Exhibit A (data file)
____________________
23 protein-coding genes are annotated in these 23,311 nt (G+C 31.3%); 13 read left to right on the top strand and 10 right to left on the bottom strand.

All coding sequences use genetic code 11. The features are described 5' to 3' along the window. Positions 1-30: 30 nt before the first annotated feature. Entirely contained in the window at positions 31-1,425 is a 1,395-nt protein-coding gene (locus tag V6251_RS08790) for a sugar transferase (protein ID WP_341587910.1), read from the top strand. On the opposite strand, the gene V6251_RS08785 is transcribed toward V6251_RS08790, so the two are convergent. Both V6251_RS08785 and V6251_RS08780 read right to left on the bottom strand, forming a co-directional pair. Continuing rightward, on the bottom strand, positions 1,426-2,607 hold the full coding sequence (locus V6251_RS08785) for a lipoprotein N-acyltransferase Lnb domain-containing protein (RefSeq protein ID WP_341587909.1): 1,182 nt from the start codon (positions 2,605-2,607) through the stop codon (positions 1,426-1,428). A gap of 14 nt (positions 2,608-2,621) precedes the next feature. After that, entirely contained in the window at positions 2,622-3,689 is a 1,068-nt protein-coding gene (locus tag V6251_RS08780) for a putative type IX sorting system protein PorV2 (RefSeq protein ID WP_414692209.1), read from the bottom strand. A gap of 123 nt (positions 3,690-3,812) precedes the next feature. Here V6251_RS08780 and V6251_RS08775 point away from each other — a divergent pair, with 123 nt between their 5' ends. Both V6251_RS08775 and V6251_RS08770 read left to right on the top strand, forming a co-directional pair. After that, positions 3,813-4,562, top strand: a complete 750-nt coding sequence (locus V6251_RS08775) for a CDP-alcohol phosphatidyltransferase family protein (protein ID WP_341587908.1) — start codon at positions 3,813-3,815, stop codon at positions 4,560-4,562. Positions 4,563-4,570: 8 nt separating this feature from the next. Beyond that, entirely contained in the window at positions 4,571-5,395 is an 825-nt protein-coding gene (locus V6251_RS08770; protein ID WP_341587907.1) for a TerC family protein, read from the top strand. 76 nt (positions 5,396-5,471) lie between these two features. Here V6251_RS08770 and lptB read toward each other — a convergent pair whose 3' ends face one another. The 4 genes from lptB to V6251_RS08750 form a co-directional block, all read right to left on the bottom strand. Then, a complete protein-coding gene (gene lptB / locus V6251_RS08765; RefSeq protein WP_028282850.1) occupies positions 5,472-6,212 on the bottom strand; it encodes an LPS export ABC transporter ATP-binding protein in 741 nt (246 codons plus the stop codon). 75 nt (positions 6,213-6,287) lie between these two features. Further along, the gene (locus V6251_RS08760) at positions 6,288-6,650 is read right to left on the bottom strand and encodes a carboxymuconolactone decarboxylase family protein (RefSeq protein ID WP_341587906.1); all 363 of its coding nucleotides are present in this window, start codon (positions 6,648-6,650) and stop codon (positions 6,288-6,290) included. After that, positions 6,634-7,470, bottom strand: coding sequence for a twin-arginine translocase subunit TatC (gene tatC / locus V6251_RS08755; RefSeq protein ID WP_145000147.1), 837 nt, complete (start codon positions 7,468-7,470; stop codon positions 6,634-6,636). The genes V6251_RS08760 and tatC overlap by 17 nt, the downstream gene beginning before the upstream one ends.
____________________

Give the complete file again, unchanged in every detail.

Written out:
23 protein-coding genes are annotated in these 23,311 nt (G+C 31.3%); 13 read left to right on the top strand and 10 right to left on the bottom strand.

All coding sequences use genetic code 11. The features are described 5' to 3' along the window. Positions 1-30: 30 nt before the first annotated feature. Entirely contained in the window at positions 31-1,425 is a 1,395-nt protein-coding gene (locus tag V6251_RS08790) for a sugar transferase (protein ID WP_341587910.1), read from the top strand. On the opposite strand, the gene V6251_RS08785 is transcribed toward V6251_RS08790, so the two are convergent. Both V6251_RS08785 and V6251_RS08780 read right to left on the bottom strand, forming a co-directional pair. Continuing rightward, on the bottom strand, positions 1,426-2,607 hold the full coding sequence (locus V6251_RS08785) for a lipoprotein N-acyltransferase Lnb domain-containing protein (RefSeq protein ID WP_341587909.1): 1,182 nt from the start codon (positions 2,605-2,607) through the stop codon (positions 1,426-1,428). A gap of 14 nt (positions 2,608-2,621) precedes the next feature. After that, entirely contained in the window at positions 2,622-3,689 is a 1,068-nt protein-coding gene (locus tag V6251_RS08780) for a putative type IX sorting system protein PorV2 (RefSeq protein ID WP_414692209.1), read from the bottom strand. A gap of 123 nt (positions 3,690-3,812) precedes the next feature. Here V6251_RS08780 and V6251_RS08775 point away from each other — a divergent pair, with 123 nt between their 5' ends. Both V6251_RS08775 and V6251_RS08770 read left to right on the top strand, forming a co-directional pair. After that, positions 3,813-4,562, top strand: a complete 750-nt coding sequence (locus V6251_RS08775) for a CDP-alcohol phosphatidyltransferase family protein (protein ID WP_341587908.1) — start codon at positions 3,813-3,815, stop codon at positions 4,560-4,562. Positions 4,563-4,570: 8 nt separating this feature from the next. Beyond that, entirely contained in the window at positions 4,571-5,395 is an 825-nt protein-coding gene (locus V6251_RS08770; protein ID WP_341587907.1) for a TerC family protein, read from the top strand. 76 nt (positions 5,396-5,471) lie between these two features. Here V6251_RS08770 and lptB read toward each other — a convergent pair whose 3' ends face one another. The 4 genes from lptB to V6251_RS08750 form a co-directional block, all read right to left on the bottom strand. Then, a complete protein-coding gene (gene lptB / locus V6251_RS08765; RefSeq protein WP_028282850.1) occupies positions 5,472-6,212 on the bottom strand; it encodes an LPS export ABC transporter ATP-binding protein in 741 nt (246 codons plus the stop codon). 75 nt (positions 6,213-6,287) lie between these two features. Further along, the gene (locus V6251_RS08760) at positions 6,288-6,650 is read right to left on the bottom strand and encodes a carboxymuconolactone decarboxylase family protein (RefSeq protein ID WP_341587906.1); all 363 of its coding nucleotides are present in this window, start codon (positions 6,648-6,650) and stop codon (positions 6,288-6,290) included. After that, positions 6,634-7,470, bottom strand: coding sequence for a twin-arginine translocase subunit TatC (gene tatC / locus V6251_RS08755; RefSeq protein ID WP_145000147.1), 837 nt, complete (start codon positions 7,468-7,470; stop codon positions 6,634-6,636). The genes V6251_RS08760 and tatC overlap by 17 nt, the downstream gene beginning before the upstream one ends.